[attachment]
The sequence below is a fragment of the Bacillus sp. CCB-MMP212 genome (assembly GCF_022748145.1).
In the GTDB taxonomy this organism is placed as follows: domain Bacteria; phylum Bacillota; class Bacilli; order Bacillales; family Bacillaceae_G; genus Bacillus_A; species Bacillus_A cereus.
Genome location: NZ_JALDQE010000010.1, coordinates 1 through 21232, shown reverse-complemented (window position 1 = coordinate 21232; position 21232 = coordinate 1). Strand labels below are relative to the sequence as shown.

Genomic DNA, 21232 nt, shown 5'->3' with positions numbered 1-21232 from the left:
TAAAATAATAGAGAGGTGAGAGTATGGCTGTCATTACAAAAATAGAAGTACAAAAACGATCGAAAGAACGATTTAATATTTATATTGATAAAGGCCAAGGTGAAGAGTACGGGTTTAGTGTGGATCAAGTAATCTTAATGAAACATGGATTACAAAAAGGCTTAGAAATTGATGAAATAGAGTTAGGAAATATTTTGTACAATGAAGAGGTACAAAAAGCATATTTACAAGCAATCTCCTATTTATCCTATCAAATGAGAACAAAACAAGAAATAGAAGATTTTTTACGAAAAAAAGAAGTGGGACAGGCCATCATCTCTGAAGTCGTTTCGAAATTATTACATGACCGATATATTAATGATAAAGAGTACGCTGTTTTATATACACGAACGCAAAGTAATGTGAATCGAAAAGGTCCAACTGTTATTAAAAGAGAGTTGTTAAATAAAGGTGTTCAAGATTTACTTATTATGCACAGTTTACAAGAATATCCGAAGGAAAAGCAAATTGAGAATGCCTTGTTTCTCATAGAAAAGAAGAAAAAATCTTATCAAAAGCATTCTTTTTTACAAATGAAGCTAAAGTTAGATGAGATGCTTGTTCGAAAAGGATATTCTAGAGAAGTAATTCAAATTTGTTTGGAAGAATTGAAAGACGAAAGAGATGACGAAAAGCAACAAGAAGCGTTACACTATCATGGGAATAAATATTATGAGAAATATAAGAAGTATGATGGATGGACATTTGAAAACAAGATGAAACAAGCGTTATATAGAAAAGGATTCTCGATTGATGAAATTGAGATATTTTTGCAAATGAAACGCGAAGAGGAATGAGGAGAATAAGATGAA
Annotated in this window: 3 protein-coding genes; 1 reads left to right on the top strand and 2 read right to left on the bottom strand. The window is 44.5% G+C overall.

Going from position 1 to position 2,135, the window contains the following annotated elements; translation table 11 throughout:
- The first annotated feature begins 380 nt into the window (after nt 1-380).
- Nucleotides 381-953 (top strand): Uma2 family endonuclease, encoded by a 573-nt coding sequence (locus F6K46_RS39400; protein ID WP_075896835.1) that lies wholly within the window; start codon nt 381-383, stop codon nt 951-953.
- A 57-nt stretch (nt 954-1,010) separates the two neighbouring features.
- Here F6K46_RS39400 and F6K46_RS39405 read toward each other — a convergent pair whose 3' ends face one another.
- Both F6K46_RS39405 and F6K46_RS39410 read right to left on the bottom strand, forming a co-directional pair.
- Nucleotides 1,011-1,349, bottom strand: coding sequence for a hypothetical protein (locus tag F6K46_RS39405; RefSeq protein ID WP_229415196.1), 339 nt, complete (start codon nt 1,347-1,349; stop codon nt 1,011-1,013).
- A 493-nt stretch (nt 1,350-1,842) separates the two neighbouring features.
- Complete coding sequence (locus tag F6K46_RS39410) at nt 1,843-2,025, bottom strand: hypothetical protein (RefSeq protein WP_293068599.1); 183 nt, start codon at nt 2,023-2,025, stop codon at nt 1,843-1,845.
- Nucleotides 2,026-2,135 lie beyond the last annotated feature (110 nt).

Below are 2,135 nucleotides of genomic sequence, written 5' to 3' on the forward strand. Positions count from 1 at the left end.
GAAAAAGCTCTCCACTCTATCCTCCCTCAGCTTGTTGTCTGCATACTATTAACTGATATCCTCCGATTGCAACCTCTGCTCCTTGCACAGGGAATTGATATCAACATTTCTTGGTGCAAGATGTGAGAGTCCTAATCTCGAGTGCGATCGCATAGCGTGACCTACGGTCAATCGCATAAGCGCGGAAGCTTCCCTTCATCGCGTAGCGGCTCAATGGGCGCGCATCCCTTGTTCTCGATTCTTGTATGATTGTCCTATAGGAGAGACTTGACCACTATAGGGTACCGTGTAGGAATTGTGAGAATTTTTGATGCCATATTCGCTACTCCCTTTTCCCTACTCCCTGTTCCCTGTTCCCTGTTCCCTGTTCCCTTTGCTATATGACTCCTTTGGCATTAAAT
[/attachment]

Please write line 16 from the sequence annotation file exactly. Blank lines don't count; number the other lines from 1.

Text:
- Nucleotides 2,026-2,135 lie beyond the last annotated feature (110 nt).